Multiple interactions between pituitary hormones and the mannose receptor. (6/483)

The macrophage mannose receptor, which has a well-documented role in the innate immune system, has an additional function in the clearance of pituitary hormones. Clearance is mediated by the recognition of sulphated terminal N-acetylgalactosamine residues (SO(4)-4GalNAc) on the hormones. Previous studies with an SO(4)-4GalNAc-containing neoglycoprotein suggest that the SO(4)-4GalNAc-binding site is localized to the N-terminal cysteine-rich domain of the receptor, distinct from the mannose/N-acetylglucosamine/fucose-specific C-type carbohydrate-recognition domains (CRDs). The present study characterizes the binding of natural pituitary hormone ligands to a soluble portion of the mannose receptor consisting of the whole extracellular domain and to a truncated form containing the eight CRDs but lacking the N-terminal cysteine-rich domain and the fibronectin type II repeat. Both forms of the receptor show high-affinity saturable binding of lutropin and thyrotropin. Binding to the full-length receptor is dependent on pH and ionic strength and is inhibited effectively by SO(4)-4GalNAc but only partly by mannose. In contrast, binding to the truncated form of the receptor, which is also dependent on pH and ionic strength, is inhibited by mannose but not by SO(4)-4GalNAc. The results are consistent with the presence of an SO(4)-4GalNAc-specific binding site in the cysteine-rich domain of the mannose receptor but indicate that interactions between other sugars on the hormones and the CRDs are also important in hormone binding.  (+info)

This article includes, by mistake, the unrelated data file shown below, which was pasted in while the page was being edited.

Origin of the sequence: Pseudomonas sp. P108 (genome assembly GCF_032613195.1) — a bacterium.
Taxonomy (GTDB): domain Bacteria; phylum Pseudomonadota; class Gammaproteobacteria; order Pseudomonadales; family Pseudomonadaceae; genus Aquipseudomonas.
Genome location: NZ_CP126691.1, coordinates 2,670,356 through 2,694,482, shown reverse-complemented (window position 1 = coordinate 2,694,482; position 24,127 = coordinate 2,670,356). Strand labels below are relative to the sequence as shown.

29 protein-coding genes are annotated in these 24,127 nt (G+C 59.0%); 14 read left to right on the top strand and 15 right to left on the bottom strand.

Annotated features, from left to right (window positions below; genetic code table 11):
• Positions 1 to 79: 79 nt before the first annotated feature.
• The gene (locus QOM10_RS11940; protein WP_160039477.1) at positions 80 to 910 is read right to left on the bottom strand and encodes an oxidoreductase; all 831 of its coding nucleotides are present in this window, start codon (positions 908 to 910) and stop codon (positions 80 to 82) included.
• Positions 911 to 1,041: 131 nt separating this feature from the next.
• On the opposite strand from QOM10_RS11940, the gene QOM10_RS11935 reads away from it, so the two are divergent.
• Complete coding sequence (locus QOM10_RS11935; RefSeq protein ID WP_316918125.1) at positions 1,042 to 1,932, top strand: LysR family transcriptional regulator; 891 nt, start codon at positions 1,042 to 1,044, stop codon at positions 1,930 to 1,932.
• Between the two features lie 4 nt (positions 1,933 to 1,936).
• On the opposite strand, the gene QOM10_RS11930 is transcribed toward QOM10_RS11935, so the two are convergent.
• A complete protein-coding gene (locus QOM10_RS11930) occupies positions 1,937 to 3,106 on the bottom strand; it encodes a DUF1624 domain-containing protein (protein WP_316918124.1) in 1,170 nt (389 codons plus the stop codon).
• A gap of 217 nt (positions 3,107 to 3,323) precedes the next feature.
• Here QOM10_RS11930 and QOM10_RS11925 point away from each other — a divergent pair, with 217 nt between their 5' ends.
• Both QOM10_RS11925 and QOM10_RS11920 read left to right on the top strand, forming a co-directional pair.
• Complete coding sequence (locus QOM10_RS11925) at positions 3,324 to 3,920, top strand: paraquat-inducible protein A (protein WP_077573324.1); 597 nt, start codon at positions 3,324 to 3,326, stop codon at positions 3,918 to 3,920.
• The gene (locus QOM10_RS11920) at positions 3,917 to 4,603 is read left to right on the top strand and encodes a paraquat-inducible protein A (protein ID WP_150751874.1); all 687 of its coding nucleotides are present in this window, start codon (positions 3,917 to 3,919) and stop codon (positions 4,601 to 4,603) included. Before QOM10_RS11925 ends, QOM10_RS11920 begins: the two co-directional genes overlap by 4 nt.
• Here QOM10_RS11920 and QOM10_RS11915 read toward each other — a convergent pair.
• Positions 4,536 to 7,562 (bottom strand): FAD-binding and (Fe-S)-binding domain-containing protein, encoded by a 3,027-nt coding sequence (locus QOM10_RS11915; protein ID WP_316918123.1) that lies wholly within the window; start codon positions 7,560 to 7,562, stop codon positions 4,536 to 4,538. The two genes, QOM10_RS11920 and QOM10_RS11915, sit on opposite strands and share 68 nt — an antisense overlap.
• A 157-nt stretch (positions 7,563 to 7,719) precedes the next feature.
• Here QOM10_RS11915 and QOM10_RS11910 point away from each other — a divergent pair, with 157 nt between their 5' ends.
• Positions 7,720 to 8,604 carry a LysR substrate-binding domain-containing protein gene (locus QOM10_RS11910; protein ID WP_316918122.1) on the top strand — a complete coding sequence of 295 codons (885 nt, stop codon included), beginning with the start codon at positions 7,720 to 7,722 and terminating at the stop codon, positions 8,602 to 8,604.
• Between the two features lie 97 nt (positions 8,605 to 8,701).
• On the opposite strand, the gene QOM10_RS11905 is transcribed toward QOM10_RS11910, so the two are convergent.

Changes in the levels of mRNAs for GH/prolactin/somatolactin family and Pit-1/GHF-1 in the pituitaries of pre-spawning chum salmon. (7/483)